Living Wage is a sideshow
By Caring Times editor
Making the National Living Wage (NMW) the baseline remuneration for all workers, across all sectors, will do little to benefit the material wellbeing of care workers in care homes.
Over and above the temptation for employers to recruit younger workers, who they can pay less, will be the general inflationary effect as workers pressure employers to maintain pay-differentials. Workers on the lowest rung of the pay ladder will see their uplift quickly eroded by higher prices, higher rents, higher utility bills, so we can cancel out the impact of the NLW on one side of the equation and higher prices on the other, leaving the lowest paid pretty much where they started.
Besides, some care providers have already taken the lead on this, paying their care workers the equivalent of the NLW or above. Admittedly, these tend to be ‘premium’ providers catering almost exclusively for the self-funded market, or charitable providers who are under less pressure to provide a return to shareholders or other equity partners. For those private providers who are reliant on contracts with public bodies, the social care sector has become a very unfriendly place and paying staff more is not an option consistent with business viability.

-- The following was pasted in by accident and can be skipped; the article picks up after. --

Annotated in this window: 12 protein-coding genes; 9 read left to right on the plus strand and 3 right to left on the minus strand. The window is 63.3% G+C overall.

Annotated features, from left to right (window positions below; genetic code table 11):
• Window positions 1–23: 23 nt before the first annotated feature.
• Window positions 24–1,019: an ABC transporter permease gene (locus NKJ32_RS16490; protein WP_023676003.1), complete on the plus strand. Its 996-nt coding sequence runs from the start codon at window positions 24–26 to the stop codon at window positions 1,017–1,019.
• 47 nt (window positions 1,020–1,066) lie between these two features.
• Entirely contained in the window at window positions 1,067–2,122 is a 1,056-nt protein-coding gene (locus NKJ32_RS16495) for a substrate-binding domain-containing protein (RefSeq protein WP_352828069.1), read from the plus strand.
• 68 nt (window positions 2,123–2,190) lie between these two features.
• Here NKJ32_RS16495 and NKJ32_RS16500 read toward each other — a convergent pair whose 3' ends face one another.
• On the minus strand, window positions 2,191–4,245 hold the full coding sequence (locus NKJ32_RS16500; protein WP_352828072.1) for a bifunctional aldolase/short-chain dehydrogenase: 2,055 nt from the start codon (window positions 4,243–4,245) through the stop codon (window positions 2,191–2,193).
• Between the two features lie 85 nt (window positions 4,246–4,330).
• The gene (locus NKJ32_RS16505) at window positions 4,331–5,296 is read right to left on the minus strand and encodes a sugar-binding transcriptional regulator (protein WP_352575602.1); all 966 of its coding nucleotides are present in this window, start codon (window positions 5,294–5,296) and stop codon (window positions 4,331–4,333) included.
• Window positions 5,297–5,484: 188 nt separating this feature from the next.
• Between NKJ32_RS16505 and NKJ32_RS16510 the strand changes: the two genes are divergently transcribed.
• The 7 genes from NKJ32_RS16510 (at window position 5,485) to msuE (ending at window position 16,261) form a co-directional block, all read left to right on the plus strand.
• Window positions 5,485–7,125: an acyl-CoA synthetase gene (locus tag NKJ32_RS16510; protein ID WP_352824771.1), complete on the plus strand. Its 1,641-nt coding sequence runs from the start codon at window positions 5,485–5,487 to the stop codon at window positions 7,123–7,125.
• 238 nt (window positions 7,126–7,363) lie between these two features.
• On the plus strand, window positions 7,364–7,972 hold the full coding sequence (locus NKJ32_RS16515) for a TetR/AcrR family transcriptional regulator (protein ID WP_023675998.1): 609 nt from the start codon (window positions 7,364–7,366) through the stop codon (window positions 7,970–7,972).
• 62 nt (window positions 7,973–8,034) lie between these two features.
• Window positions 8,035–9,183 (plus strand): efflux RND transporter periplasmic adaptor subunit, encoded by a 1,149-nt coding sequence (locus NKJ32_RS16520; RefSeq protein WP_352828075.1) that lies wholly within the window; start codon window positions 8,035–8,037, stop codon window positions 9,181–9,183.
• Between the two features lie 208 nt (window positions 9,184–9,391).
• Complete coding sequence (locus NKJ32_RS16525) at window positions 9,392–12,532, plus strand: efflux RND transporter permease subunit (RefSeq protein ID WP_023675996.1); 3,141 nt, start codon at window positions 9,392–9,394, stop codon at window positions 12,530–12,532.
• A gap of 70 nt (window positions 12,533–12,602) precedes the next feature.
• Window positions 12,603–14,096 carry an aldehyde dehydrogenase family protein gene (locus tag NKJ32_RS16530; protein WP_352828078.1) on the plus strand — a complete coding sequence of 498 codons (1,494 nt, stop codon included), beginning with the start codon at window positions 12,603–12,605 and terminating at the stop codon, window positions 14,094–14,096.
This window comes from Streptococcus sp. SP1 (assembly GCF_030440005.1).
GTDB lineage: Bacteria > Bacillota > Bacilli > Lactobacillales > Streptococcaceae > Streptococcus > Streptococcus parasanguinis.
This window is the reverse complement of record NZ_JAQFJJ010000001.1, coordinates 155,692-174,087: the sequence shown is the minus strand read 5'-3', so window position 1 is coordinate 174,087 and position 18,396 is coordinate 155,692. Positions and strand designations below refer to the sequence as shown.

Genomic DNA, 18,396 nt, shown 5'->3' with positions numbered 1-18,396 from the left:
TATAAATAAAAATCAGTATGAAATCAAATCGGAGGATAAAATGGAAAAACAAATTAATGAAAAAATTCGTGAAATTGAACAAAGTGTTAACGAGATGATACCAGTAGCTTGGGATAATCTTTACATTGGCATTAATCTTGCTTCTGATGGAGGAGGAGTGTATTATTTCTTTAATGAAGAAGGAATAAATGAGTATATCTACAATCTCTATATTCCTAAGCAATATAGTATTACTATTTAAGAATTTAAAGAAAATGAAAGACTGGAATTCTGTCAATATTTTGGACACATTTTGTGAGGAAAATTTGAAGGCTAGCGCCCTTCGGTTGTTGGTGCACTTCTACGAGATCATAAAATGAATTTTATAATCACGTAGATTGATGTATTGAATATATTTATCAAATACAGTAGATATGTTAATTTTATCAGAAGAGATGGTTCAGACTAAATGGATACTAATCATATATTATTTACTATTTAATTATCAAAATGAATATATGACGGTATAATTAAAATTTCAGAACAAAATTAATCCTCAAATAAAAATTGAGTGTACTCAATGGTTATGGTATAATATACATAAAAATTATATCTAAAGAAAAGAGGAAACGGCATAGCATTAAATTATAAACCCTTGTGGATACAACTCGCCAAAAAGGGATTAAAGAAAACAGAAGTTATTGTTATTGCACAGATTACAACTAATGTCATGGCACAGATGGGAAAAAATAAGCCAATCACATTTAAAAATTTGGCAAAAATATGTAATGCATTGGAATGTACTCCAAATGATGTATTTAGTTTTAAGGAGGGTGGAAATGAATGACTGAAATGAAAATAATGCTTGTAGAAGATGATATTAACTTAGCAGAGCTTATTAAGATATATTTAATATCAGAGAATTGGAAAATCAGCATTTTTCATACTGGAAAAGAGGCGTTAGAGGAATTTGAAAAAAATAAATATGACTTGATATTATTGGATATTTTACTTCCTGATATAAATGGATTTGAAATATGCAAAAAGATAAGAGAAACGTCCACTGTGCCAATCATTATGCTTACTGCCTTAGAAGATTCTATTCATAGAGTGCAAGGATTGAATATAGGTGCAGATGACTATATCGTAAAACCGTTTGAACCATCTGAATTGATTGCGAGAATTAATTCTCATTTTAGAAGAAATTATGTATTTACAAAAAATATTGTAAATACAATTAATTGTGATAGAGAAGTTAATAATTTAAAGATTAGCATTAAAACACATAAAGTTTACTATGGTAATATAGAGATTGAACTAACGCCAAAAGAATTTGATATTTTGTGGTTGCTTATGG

Governments, however, are inured to cries of dark foreboding and the numbers of publicly-funded older people living in care homes are being steadily whittled-down. I’m not optimistic about the Comprehensive Spending Review in November – policymakers may ask ‘why prolong the agony?’ when the long term goal is to have, with some obvious exceptions, a totally self-funded elderly care sector.
- The CT Blog is written in a personal capacity – comments and opinions expressed are not necessarily endorsed or supported by Caring Times.